sheng/Introduction
From CDS 130
Introduction to Computing for Scientists
Contents |
1. Why Computing For Scientists?
1.1. Approaches to solving science problems
- Scope of sciences
- Scientific research modes
- Experiment (before 1600)
- Quote: "Experimental science is queen of sciences" by Roger Bacon
- Theory/Math
- Quote: "Math is the queen of sciences" by Carl Friedrich Gauss
- Computing
1.2. Theory, Experiment and computation
- Using computers to solve science problems is as important as
- Using a microscope or a telescope to solve science problems
- Using math to solve science problems
- With Computers, we can study problems that previously would have been
- too difficult, time consuming, or hazardous
- Important: "Computers are used to generate insight, not just numbers"
2. What is Computing for Scientists?
2.1. Computing
- Computing allows us to
- Balance your account
- Find directions on Google maps
- Purchase books on amazon.com
- Play games on smart phones
- Create presentations
2.2. Scientific Computing
- Scientific Computing allows us to
- Obtain genome information
- Understand how the universe was formed
- Design new drugs to cure diseases
- Take the temperature of the Earth's core
- Find the toughest material in the world
2.3. Scientific Computing requires
- A Scientific Model (A description of the system)
- A Mathematical Model (A translation of the description to a set of mathematical equations)
- Computation (Solving the mathematical equations with a computer)
- Science Analysis, Interpretation and Verification
3. Relationship to Other Fields
Computational Science
4. Example I of Scientific Computing
The predator-prey problem is a simulation that attempts to predict the relationship in populations between a population of foxes and rabbits isolated on an island.
4.1. Science Model
Make the following Assumptions:
- Rabbits only die by being eaten by foxes
- Foxes only die from natural causes.
- The interaction between Foxes and Rabbits can be described by a function.
In other words, we have the following scientific model.
A closed system (Rabbits and Foxes on an island, for example)
- Change in number of rabbits per year
- increases in proportion to the number of rabbits (breeding like rabbits!)
- decreases in proportion to (the number of rabbits) x (number of foxes)
- Does not depend on rabbits dying of natural death
- Change in number of foxes per year
- decreases in proportion to the number of foxes (more competition for food)
- increases in proportion to (the number of rabbits) x (the number of foxes)
4.2. Mathematical Model
The science model can be written in terms of equations that can be solved using a computer. A mathematical model is [1]
R = Number of Rabbits
F = Number of Foxes
where a, c, b, and e are numbers such as (1.2, 0.5, etc.) and have meaning of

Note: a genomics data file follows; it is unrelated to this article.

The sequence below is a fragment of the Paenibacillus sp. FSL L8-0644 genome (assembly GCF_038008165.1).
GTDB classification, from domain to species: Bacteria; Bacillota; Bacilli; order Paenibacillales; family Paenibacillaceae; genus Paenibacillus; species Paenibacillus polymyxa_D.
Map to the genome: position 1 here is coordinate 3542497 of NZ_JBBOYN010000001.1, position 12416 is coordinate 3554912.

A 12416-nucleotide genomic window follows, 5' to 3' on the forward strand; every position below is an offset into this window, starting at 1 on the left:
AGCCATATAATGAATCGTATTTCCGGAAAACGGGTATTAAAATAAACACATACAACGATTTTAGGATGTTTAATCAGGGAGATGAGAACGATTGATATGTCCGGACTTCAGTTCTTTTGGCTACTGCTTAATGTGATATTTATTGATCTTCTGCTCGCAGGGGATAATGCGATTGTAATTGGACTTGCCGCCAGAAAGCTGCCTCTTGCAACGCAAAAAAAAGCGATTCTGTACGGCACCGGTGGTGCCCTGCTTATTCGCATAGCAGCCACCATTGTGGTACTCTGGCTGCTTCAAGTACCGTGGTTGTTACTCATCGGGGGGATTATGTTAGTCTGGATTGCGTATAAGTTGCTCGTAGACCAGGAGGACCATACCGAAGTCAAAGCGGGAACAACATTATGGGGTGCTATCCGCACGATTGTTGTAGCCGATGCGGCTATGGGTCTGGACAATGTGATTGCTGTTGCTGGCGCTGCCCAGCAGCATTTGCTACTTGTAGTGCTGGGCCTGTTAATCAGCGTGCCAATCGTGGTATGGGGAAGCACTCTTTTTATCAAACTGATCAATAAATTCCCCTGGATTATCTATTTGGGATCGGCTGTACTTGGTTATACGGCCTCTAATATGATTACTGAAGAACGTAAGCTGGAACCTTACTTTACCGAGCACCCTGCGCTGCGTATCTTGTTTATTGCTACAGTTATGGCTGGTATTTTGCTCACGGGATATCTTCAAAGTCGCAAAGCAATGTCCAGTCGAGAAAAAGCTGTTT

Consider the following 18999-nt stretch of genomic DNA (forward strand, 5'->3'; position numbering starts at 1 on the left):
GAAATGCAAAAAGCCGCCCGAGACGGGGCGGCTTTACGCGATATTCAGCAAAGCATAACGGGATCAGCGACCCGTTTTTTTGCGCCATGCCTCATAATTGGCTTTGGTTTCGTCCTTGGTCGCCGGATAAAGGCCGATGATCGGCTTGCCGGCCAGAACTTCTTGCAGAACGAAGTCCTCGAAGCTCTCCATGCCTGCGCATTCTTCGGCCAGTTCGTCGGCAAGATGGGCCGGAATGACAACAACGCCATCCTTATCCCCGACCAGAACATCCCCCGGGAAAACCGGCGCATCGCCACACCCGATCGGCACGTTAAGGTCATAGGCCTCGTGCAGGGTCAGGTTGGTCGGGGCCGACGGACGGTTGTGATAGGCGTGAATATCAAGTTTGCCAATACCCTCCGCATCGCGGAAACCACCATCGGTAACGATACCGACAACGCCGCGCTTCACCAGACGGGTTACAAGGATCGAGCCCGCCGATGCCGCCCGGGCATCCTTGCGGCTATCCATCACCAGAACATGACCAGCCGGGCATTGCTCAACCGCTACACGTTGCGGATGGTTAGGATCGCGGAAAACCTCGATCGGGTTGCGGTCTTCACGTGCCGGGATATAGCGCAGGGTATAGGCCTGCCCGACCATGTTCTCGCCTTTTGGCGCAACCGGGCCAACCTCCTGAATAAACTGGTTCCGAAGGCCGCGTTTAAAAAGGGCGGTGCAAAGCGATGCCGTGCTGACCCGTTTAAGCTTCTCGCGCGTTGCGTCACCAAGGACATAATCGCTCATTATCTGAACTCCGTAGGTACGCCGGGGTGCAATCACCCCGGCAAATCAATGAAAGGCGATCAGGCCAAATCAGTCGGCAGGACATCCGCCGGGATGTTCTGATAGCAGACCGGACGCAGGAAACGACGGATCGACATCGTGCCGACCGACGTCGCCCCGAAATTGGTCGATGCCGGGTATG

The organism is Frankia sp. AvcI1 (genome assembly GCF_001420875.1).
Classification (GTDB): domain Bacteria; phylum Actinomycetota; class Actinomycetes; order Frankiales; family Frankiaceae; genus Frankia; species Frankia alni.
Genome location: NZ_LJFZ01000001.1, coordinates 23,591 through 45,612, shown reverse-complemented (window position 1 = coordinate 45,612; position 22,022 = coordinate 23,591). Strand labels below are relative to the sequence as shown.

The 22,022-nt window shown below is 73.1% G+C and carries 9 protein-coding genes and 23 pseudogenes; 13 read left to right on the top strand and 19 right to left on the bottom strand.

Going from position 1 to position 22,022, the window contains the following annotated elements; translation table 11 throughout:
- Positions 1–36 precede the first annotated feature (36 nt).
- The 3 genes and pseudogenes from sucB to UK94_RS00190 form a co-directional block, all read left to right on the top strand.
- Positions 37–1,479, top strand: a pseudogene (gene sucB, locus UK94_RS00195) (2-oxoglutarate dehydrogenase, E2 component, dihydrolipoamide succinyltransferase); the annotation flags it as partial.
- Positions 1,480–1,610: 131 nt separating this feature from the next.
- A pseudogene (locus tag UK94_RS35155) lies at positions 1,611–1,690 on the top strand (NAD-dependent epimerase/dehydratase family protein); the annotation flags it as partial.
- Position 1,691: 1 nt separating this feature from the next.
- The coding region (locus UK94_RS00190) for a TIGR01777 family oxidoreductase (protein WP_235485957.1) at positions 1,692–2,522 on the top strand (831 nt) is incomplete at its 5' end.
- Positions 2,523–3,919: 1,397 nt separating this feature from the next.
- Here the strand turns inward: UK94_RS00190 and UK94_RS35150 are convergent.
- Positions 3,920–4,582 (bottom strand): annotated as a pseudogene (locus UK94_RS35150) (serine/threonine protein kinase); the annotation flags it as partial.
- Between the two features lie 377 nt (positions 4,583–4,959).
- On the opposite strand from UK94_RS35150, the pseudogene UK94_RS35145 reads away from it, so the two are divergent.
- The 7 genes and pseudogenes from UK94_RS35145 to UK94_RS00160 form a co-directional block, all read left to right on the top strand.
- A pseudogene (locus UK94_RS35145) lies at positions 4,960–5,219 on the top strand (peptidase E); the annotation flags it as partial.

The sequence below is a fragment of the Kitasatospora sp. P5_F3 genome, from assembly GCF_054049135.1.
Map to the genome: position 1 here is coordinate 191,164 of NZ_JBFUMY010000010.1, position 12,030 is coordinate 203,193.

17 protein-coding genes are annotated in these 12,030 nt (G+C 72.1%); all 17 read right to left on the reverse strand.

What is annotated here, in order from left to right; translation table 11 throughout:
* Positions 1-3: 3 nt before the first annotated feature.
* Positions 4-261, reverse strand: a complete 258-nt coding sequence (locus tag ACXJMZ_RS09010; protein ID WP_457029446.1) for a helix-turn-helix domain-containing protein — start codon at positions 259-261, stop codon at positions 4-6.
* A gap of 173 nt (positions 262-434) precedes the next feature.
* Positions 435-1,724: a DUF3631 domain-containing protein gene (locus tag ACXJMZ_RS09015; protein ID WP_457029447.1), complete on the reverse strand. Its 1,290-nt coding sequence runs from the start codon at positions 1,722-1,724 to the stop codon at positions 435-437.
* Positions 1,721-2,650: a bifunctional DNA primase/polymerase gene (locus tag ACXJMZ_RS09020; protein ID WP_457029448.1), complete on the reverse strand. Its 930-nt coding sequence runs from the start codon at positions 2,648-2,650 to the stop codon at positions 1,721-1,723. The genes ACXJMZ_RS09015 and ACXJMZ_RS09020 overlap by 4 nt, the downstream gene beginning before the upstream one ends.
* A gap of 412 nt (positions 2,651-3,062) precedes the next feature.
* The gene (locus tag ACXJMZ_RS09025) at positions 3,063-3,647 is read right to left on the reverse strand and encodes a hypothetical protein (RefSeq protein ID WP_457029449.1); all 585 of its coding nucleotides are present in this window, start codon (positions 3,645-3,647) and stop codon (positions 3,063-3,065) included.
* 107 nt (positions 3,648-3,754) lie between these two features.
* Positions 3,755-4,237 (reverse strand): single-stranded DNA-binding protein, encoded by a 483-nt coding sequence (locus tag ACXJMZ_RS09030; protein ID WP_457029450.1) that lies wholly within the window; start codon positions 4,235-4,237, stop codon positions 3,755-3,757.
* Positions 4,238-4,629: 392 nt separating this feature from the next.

- a is the natural growth rate of rabbits in the absence of predation,
- c is the natural death rate of foxes in the absence of food (rabbits),
- b is the death rate per encounter of rabbits due to predation,
- e is the efficiency of turning predated rabbits into foxes.
4.2.1. Notes
What you will need to know for this course is that a mathematical model exists, not have a complete understanding of the math involved in solving the problem. After taking this course you will not be able to solve these equations by hand, but you will be able to understand what it means and how to solve it on a computer.
4.3. Computation
Online: http://home.messiah.edu/~deroos/CSC171/PredPrey/PRED.htm
Vensim: http://www.shodor.org/talks/ncsi/vensim/
4.4. Science Analysis and Interpretation
- How much of real measurements does simulation explain?
- What are the appropriate values for those constants?
- How are they determined?
- What is their uncertainty?
- What features on the plot can't the model explain?
- Can the model be improved?
5. Example II of Scientific Computing
Galaxy Collisions
5.1. Science Model
- An initial configuration of galaxy particles
- Newton's law of gravity
5.2. Mathematical Model
Need to do this calculation for every combination of mass 1 and mass 2!
5.3. Computation
- Example of only three particles: [2]
- Example of many particles:
5.4. Science Analysis and Interpretation
Do simulations explain telescope observations?
6. Example III of Scientific Computing
Molecular Dynamics of Biomolecules
6.1. Science Model
- An initial configuration of molecules
- Newton's second law of motion
6.2. Mathematical Model
Need to do this calculation for all interactions on each particle
6.3. Computation
- Example of molecular dynamics simulation [3]
- Example of a protein:
6.4. Science Analysis and Interpretation
Do simulations explain real properties?
- NMR spectroscopy
- X-ray diffraction data
7. Emerging Fields
Informatics is the study of information science (turning data into science) and information technology (developing tools that enable information science)
All require core competencies in computing: